All is not what it seems

All is not what it seems

Review: WandaVision
Starring: Elizabeth Olsen, Paul Bettany, Kathryn Hahn, Teyonah Parris, Randall Park, and Kat Dennings

In the event that you’ve been living under a rock, or simply avoiding TV spoilers on Twitter, WandaVision is the newest television show from Marvel, streaming on Disney Plus. The show combines an American sitcom style with a dark fantasy narrative.

The premise behind WandaVision is easy enough to describe, but difficult to grasp at first without being disoriented. The show features Wanda/The Scarlet Witch and The Vision living together in a suburban dream home, with each episode taking on the style of a different decade of American sitcoms. The first episode, for example, resembles 1950s shows, with The Vision trying to keep up the façade of being a human worker angling for a promotion. Latter episodes take a number of tropes from their own decades. The 2000s episode, for example, draws on the popular mockumentary style made famous in that decade, with the actors’ pieces to camera fitting in nicely.

As the show progresses, the viewer garners the impression that all is not as it seems and that an altogether different reality is slowly breaking in. Beneath the veneer of the peaceful idyllic picket-fence neighbourhood, there seem to be whispers that people do not trust Wanda. All the while, the question is there as to who is responsible for the strange visitors, and how some characters seem to know that they’re in a show. There’s also the question as to how the Vision is even alive, given that the character’s fate was sealed by Thanos in Infinity War.

As all of this might suggest, WandaVision is a show that takes a number of deliberately disparate elements and throws them together into a surreal mix. It’s a story where the sitcom setting and trappings from past TV clash with the constant feeling of dread.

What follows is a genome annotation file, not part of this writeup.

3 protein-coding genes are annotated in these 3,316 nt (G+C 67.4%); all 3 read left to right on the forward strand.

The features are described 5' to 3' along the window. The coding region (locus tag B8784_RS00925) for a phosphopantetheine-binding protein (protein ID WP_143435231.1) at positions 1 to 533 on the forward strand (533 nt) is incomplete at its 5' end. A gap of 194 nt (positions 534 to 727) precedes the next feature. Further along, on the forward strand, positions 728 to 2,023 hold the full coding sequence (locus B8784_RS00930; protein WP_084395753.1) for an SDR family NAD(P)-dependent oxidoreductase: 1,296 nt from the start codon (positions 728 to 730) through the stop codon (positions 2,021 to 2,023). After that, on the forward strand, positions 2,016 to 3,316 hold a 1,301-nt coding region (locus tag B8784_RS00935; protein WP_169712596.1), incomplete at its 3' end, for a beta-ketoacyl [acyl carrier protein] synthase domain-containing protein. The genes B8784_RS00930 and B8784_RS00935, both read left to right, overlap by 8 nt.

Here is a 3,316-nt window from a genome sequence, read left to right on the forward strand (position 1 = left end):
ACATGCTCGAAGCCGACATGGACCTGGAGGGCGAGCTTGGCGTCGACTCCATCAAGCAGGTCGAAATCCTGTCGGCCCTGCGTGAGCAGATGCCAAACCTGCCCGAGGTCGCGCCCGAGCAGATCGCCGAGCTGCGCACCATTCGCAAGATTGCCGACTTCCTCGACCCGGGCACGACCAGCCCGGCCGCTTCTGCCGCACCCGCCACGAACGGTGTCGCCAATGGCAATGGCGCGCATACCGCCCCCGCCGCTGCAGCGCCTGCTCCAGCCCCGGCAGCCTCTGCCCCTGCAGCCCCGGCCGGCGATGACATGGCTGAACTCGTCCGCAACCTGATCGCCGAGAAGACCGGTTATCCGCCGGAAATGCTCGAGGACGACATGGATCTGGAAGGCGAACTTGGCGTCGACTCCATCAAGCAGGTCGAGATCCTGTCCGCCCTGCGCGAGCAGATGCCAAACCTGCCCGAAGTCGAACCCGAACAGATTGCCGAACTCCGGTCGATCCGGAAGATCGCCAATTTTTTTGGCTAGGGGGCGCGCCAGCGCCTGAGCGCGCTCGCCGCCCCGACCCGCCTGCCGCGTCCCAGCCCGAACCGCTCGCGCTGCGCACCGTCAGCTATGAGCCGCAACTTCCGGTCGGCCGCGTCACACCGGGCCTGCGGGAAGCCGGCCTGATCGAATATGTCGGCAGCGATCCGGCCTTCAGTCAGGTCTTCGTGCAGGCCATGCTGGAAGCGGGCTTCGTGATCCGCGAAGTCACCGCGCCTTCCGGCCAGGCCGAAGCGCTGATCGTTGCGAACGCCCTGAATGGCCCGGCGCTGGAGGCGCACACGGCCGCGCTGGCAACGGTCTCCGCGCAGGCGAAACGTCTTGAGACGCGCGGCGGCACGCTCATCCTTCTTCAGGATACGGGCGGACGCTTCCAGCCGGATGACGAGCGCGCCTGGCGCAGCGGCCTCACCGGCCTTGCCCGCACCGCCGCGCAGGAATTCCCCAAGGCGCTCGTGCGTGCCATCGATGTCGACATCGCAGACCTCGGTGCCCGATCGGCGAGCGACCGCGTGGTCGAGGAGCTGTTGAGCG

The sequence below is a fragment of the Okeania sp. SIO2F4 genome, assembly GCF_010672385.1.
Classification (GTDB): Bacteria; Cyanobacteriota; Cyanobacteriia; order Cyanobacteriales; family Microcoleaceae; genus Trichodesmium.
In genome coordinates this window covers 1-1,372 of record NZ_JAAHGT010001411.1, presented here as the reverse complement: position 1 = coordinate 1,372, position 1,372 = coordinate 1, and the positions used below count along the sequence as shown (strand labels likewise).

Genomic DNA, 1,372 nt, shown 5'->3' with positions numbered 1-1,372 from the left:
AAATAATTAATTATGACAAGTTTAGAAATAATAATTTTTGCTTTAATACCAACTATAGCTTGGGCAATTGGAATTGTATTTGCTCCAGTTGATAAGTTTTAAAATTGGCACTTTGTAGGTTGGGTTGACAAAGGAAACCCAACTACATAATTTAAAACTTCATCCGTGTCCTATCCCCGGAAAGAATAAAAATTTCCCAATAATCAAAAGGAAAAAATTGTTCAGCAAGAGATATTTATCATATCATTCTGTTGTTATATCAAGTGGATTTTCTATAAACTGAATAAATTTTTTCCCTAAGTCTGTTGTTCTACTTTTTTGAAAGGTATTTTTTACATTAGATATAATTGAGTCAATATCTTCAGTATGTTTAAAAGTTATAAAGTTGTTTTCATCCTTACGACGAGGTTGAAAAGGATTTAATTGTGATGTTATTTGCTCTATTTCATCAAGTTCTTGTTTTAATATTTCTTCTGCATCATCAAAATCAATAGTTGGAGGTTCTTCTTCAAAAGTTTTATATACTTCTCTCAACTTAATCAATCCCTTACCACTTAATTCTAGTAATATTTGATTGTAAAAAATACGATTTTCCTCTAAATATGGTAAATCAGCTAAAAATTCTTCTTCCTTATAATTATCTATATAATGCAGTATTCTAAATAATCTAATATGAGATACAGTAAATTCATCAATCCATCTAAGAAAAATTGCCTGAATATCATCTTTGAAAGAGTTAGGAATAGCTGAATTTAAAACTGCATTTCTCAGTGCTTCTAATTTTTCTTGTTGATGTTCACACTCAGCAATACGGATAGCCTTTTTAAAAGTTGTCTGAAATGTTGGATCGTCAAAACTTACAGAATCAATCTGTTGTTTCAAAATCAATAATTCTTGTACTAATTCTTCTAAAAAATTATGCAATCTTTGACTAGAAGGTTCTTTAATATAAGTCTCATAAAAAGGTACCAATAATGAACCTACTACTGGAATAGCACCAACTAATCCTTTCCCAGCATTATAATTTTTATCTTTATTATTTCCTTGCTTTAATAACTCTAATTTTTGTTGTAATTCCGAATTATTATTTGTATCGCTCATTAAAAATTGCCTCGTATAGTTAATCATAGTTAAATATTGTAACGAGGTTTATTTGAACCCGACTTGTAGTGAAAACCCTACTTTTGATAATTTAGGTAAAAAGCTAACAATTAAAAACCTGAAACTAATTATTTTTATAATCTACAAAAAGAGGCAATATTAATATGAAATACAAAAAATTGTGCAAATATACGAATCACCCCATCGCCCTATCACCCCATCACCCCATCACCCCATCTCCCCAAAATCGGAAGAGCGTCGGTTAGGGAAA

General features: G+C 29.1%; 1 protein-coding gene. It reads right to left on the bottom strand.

WandaVision is visually spectacular, with special attention given to ensuring that each episode has subtle nods to shows from years gone by. Long-term Marvel comics readers will also find enough Easter Eggs to tide them over until April.

Driving all of this is a cast that fleshes out the material, drawing from the acting styles of the given decade that the episode takes place in. Elizabeth Olsen shows a wide range as the protagonist, while Paul Bettany plays up to the strangeness of the role. Perhaps the show stealer here, however, is Kathryn Hahn, who plays the couple’s odd neighbour Agatha.

If there can be a complaint, it’s that the show’s wonderful weirdness is reigned in a little too early by a revelation in the fourth episode. Given how impressive the setup is, and the ways that the show initially hints as to what is really going on under the surface, the intrigue could have been sustained for a few more episodes (or the entire first season).

In saying that, the sixth episode of WandaVision has a major reveal that may have major implications for the future of Marvel’s franchises, as a certain forbidden door is opened. More weirdness can be expected, and that is a good thing here.

For Christians, there is plenty to note while watching WandaVision. While the show does not explore faith per se, there is more to consider. The way that the show takes a seemingly idyllic suburban setting where people put on a false face and pretend all is right with the world is a reminder of the false consciousness the likes of Brueggemann argue the church is tasked with calling out as part of its prophetic vocation. To suggest that all is not right with the world, and to query as to who is responsible, is a task not best left to fictional Avengers.

WandaVision is streaming now on Disney Plus.


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